The host-parasite interaction is of major importance for parasite survival. Without host cells, which supply environment and nutrition, the parasitic protozoa cannot grow and survive. The formation of a moving junction (MJ) between the parasite and host cell membranes is an important conserved mechanism that facilitates the parasitic invasion into host cells during the asexual growth cycle of apicomplexan parasites (5). The apical membrane antigen 1 (AMA-1) has been well characterized and reported to be involved in MJ formation in coordination with the rhoptry neck 2 (RON2) protein in Toxoplasma and Plasmodium (6, 7). It is likely directly responsible for reorientation and initiates the junctional contact. AMA-1, a microneme protein (MIC), is a type I integral membrane protein that is composed of three distinct structures (8). This protein is not only well conserved among Plasmodium species (9) but also other Apicomplexa species including Toxoplasma (10), Neospora (11) and Babesia (12–14). Unfortunately, little is known about the biological function of AMA-1. Several lines of evidence have demonstrated that AMA-1 plays an essential role in the invasion process (6, 7, 10, 15) and is secreted onto the surface at or around the time of merozoite egression (16). Attempts to inactivate ama-1 of Plasmodium falciparum (P. falciparum) (17) and Toxoplasma gondii (T. gondii) (18) have strongly supported the contention that AMA-1 plays a central role in merozoite invasion. Moreover, it either directly or indirectly plays a role in the resealing of the red blood cells at the posterior end of the invasion event, which would indicate that this protein may be essential to the survival of the parasite. However, it has been argued that AMA-1 plays a role in host cell attachment rather than MJ formation as a way of facilitating the invasion (19). Therefore, the importance of this protein continues to be debated.
Interestingly, AMA-1 is not only capable of involvement in parasitic invasion, it is also potentially an immunogen. Immunological studies in animal models have revealed that immunization with AMA-1 was able to induce significant protection against homologous but not heterologous malaria parasites (20–22). Accordingly, the molecules that are involved in immune system recognition and the steps of invasion are of great interest for the development of prophylaxis. For this reason, AMA-1 is a candidate antigen of significant interest for vaccine development against apicomplexan parasite infection. Given its important role and the immune response data, AMA-1 has been extensively studied as a potential long-standing malaria vaccine candidate (23). Genetically, a high degree of sequence polymorphisms was observed in domain I of the extracellular domain of Plasmodium ama-1. It has been suggested that the presence of the polymorphism is presumably due to host immune pressure (24, 25). The crystal structure reveals AMA-1 has a hydrophobic cleft that runs across domains I and II (26). This hydrophobic cleft was thought to be an AMA-1 ligand-binding site and a major target of protective immunity (27). Interestingly, it has been previously identified as the major target of the invasion-inhibitory monoclonal antibody (25, 27–29) and the invasion-inhibitory peptide (30, 31). Therefore, it is likely that domains I and II are the predominant targets for inhibitory responses and immunogenicity (32–34).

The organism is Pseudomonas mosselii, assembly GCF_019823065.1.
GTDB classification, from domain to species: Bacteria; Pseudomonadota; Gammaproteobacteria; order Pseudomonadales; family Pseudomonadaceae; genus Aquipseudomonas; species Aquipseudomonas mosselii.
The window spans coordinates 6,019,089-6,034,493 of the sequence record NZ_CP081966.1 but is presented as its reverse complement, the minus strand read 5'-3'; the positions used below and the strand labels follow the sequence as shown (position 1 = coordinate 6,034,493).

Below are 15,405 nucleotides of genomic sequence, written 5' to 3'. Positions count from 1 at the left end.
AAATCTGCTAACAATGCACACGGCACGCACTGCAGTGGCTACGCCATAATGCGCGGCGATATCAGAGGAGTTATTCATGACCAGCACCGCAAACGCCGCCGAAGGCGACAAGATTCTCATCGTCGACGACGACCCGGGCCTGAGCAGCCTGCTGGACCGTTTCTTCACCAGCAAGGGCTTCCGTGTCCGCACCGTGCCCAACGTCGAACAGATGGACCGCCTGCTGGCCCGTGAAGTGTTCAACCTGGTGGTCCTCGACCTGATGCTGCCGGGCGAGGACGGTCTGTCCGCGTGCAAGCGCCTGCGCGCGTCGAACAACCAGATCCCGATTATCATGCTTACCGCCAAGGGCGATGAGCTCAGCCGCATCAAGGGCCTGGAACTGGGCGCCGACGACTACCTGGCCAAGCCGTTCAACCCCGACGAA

In consideration of the fact that domains I and II of AMA-1 are of vital importance to the apicomplexan parasite, this protein is of great interest as a candidate for subunit vaccine development against bovine babesiosis. Among B. bovis strain, ama-1 has been highly conserved. Importantly, a strong negative or purifying selection across the whole of the gene was established, especially in domain I, indicating strong functional constraints on this gene (35). Interestingly, B. bovis AMA-1 (BbAMA-1) is recognized by the antibodies against the epitopes that are mainly situated within domain I (12, 36) and domain II (37). These antibodies could inhibit the in vitro growth and invasion of erythrocytes by B. bovis merozoites. Collectively, the results indicate that BbAMA-1 domains I and II are potential targets in the development of a promising bovine babesiosis vaccine. To the best of our knowledge, detailed characterizations of both humoral and cellular immune responses against the structure of BbAMA-1 have not yet been established. To gain a more comprehensive understanding of the immune response elicited by BbAMA-1, we have herein expressed the structure of domains I and II of BbAMA-1 (Ser40-Glu438) and characterized their immunological functions.